Linux Device Drivers

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Device drivers literally drive everything you're interested in—disks, monitors, keyboards, modems—everything outside the computer chip and memory. And writing device drivers is one of the few areas of programming for the Linux operating system that calls for unique, Linux-specific knowledge. For years now, programmers have relied on the classic Linux Device Drivers from O'Reilly to master this critical subject. Now in its third edition, this bestselling guide provides all the information you'll need to write ...

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Linux Device Drivers

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Device drivers literally drive everything you're interested in—disks, monitors, keyboards, modems—everything outside the computer chip and memory. And writing device drivers is one of the few areas of programming for the Linux operating system that calls for unique, Linux-specific knowledge. For years now, programmers have relied on the classic Linux Device Drivers from O'Reilly to master this critical subject. Now in its third edition, this bestselling guide provides all the information you'll need to write drivers for a wide range of devices.Over the years the book has helped countless programmers learn:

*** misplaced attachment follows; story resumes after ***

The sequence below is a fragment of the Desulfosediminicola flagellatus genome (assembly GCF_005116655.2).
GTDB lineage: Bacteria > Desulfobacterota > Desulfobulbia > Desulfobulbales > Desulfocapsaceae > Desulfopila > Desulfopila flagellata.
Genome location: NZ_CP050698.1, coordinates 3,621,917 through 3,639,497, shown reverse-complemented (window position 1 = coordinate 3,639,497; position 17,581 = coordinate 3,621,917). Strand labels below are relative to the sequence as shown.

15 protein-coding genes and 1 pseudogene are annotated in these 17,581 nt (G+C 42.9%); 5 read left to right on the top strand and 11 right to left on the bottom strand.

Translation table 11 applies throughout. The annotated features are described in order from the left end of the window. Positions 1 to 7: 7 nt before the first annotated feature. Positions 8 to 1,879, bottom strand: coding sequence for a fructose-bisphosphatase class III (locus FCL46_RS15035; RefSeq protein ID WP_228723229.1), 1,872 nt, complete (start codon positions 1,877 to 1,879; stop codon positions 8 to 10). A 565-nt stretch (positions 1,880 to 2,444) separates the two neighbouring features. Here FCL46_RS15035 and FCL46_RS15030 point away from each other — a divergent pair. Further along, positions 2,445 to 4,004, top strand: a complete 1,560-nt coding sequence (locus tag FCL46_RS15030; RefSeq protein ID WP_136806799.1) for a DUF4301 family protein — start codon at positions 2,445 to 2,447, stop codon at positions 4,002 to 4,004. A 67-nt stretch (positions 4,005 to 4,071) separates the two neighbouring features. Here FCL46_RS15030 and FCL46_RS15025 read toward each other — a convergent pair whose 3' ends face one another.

• how to support computer peripherals under the Linux operating system
  • how to develop and write software for new hardware under Linux
  • the basics of Linux operation even if they are not expecting to write a driver
The new edition of Linux Device Drivers is better than ever. The book covers all the significant changes to Version 2.6 of the Linux kernel, which simplifies many activities, and contains subtle new features that can make a driver both more efficient and more flexible. Readers will find new chapters on important types of drivers not covered previously, such as consoles, USB drivers, and more.Best of all, you don't have to be a kernel hacker to understand and enjoy this book. All you need is an understanding of the C programming language and some background in Unix system calls. And for maximum ease-of-use, the book uses full-featured examples that you can compile and run without special hardware.Today Linux holds fast as the most rapidly growing segment of the computer market and continues to win over enthusiastic adherents in many application areas. With this increasing support, Linux is now absolutely mainstream, and viewed as a solid platform for embedded systems. If you're writing device drivers, you'll want this book. In fact, you'll wonder how drivers are ever written without it.
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Product Details

  • ISBN-13: 9780596005900
  • Publisher: O'Reilly Media, Incorporated
  • Publication date: 2/14/2005
  • Edition description: Third Edition
  • Edition number: 3
  • Pages: 640
  • Sales rank: 631,313
  • Product dimensions: 7.00 (w) x 9.19 (h) x 1.30 (d)

Meet the Author

Jonathan Corbet got his first look at the BSD Unix source back in 1981, when an instructor at the University of Colorado let him "fix" the paging algorithm. He has been digging around inside every system he could get his hands on ever since, working on drivers for VAX, Sun, Ardent, and x86 systems on the way. He got his first Linux system in 1993, and has never looked back. Mr. Corbet is currently the co-founder and executive editor of Linux Weekly News (; he lives in Boulder, Colorado with his wife and two children.